Every mother has the right to make informed choice to bottle feed her baby. Then why, when a mother makes an informed choice to breastfeed her baby, does she not have the same right?
Surely, I jest? Mothers can breastfeed if they want, who is to stop them? Often, in fact, mothers do not seem to have the right to breastfeed and are forced, by health professionals, judges and child protective agencies to bottle feed. There are mothers who want to breastfeed and trust the health care system to help them continue when in fact, they are frequently left feeling guilty for not breastfeeding, feeling that they “failed” or feeling that they “couldn’t” breastfeed for medical reasons. A lot of formula feeding by mothers who had originally intended to breastfeed is unnecessary and not medically indicated. Mother’s fear of the baby starving or his health being compromised are used as scare tactics to get mothers to consent to formula feeding and to shake her resolve to breastfeed.
If the slightest problem arises with regard to the mother or baby and their breastfeeding relationship, the first thing many mothers will hear from doctors is “give the baby formula” or even “stop breastfeeding altogether.” And mothers are often forced, not infrequently in cases of slow weight gain, with a threat of the child protection services taking away the baby if they don’t comply with “doctor’s orders”. From our experience with many thousands of mothers having come to our breastfeeding clinic during the past 32 years, I can say that in many such cases, with a little good help, the mother could carry on breastfeeding exclusively. Unfortunately, in only a small minority of cases do the mothers actually get the help they need. Sometimes the solution is easy, not complicated at all. Sometimes it’s not so easy, but it can be done. Most of the time, however, mothers are left feeling frustrated and devastated because they desired to breastfeed and due to the lack of qualified help or incorrect medical advice they begin to see breastfeeding as “unreliable,” “painful” and “potentially dangerous” and ultimately its importance as “exaggerated.” When women are prevented from breastfeeding when they wanted to breastfeed they become angry and traumatized, unable to see and experience the joy of breastfeeding and they resort to all sorts of coping mechanisms which resurface in discussions of infant feeding.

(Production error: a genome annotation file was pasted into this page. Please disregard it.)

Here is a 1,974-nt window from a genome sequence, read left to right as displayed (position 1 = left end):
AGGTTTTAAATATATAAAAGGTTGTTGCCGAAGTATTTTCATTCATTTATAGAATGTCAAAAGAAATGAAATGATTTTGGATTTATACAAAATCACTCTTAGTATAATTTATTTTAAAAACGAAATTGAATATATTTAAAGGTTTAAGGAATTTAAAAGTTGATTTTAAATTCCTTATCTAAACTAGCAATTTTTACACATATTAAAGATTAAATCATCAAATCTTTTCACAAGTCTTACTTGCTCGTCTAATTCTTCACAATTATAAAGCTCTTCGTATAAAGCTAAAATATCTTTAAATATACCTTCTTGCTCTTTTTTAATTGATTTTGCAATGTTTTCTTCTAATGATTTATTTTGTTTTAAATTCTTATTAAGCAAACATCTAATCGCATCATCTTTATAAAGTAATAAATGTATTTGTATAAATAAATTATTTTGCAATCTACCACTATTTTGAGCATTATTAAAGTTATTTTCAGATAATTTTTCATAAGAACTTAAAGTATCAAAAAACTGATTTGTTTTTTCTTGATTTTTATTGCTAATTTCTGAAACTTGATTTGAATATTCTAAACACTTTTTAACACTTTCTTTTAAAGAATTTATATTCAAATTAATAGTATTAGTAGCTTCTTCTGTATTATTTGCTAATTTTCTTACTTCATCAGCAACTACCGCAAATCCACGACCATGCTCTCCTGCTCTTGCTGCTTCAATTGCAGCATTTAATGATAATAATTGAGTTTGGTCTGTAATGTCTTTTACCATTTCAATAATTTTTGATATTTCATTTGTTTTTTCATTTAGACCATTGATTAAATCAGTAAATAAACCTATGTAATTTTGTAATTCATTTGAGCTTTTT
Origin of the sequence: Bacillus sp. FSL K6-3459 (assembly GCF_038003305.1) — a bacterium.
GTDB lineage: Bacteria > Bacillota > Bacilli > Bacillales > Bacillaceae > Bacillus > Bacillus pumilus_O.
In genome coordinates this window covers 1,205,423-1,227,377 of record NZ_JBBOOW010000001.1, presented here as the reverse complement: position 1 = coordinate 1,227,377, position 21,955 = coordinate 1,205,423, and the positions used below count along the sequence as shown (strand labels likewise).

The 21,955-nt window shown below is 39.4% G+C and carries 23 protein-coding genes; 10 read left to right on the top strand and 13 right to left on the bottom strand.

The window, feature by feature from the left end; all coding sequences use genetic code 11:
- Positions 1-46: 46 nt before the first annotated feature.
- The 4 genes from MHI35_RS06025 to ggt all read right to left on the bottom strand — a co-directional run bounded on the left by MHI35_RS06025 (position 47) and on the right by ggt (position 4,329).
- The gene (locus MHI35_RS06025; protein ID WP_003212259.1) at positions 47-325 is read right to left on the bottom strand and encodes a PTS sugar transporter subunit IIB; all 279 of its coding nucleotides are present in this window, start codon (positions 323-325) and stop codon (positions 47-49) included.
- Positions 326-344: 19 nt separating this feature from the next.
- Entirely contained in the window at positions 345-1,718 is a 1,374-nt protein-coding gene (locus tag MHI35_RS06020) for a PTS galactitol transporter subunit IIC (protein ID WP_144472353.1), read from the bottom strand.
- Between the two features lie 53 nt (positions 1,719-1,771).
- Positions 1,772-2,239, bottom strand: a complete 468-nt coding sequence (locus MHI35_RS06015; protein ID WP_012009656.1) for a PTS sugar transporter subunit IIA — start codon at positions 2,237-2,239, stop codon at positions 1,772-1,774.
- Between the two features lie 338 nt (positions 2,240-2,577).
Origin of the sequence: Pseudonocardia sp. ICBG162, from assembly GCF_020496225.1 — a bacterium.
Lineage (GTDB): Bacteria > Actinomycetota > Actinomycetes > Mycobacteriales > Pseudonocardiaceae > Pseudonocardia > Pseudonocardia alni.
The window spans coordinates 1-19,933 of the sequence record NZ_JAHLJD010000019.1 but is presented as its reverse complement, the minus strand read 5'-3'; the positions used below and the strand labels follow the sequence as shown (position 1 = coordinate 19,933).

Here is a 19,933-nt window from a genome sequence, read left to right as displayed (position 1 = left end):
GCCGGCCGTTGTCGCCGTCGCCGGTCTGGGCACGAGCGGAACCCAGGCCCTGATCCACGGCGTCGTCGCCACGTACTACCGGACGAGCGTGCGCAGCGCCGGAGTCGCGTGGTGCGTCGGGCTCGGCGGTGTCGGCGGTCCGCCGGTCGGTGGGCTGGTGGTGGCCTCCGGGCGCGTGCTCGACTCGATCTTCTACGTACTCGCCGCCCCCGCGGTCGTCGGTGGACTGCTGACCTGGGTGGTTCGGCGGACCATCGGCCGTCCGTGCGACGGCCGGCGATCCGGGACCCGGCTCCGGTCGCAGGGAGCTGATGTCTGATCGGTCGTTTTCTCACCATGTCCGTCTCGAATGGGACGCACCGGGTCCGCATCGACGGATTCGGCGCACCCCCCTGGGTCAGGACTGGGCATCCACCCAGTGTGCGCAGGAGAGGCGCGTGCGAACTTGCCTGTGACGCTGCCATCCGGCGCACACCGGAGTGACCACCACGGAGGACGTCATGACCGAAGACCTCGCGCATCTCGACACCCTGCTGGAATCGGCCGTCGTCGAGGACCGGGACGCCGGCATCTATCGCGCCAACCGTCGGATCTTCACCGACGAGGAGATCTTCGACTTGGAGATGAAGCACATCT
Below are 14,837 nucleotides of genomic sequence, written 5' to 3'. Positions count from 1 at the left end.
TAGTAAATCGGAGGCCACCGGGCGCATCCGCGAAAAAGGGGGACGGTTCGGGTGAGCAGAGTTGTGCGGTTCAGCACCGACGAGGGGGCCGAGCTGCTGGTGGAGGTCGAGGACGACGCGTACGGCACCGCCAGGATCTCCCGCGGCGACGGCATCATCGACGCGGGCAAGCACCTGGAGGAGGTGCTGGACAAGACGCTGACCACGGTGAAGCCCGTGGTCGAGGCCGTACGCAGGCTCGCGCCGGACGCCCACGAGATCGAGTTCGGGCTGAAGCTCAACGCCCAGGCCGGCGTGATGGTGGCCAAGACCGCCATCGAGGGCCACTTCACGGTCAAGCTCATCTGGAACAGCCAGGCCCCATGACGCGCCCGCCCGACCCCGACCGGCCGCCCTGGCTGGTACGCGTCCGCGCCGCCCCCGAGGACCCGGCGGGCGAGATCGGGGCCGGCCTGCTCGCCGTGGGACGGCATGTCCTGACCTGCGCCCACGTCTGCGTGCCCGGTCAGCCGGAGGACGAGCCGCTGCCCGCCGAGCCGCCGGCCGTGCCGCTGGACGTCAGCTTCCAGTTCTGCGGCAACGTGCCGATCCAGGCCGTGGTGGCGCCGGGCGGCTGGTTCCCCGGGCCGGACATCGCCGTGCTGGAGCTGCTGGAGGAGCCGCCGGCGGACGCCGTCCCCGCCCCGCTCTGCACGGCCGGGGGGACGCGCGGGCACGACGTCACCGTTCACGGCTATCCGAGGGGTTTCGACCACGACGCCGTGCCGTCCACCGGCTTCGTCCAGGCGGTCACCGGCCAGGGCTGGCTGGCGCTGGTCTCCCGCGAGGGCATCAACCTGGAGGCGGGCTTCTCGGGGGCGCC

Below are just a few examples of how we don’t allow mothers to breastfeed their babies. They are examples of how formula feeding is considered the standard way of feeding and breastfeeding is seen as a dispensable, nice but not necessary.
1. Mothers of babies born prematurely are almost universally told (at least in North America) that they cannot put the baby to breast until the baby is 34 weeks gestation (still 6 weeks premature). This undermines breastfeeding because the doctors and nurses insist the “babies must to learn to bottle feed before they can breastfeed.” Really? Where does that come from? Not from any scientific studies. But we do know from work in Scandinavia that premature babies will often latch on to the breast at 28 weeks and sometimes even earlier than that. Not all, but at least some. And it is not rare that premature babies can be exclusively and completely breastfed (at the breast) by 32 to 33 weeks gestation, 1 to 2 weeks before we even allow the babies to try to breastfeed in North America. (It is necessary to add “at the breast” because so many in Western societies believe that giving breast milk in the bottle is breastfeeding – no, it’s not at all the same).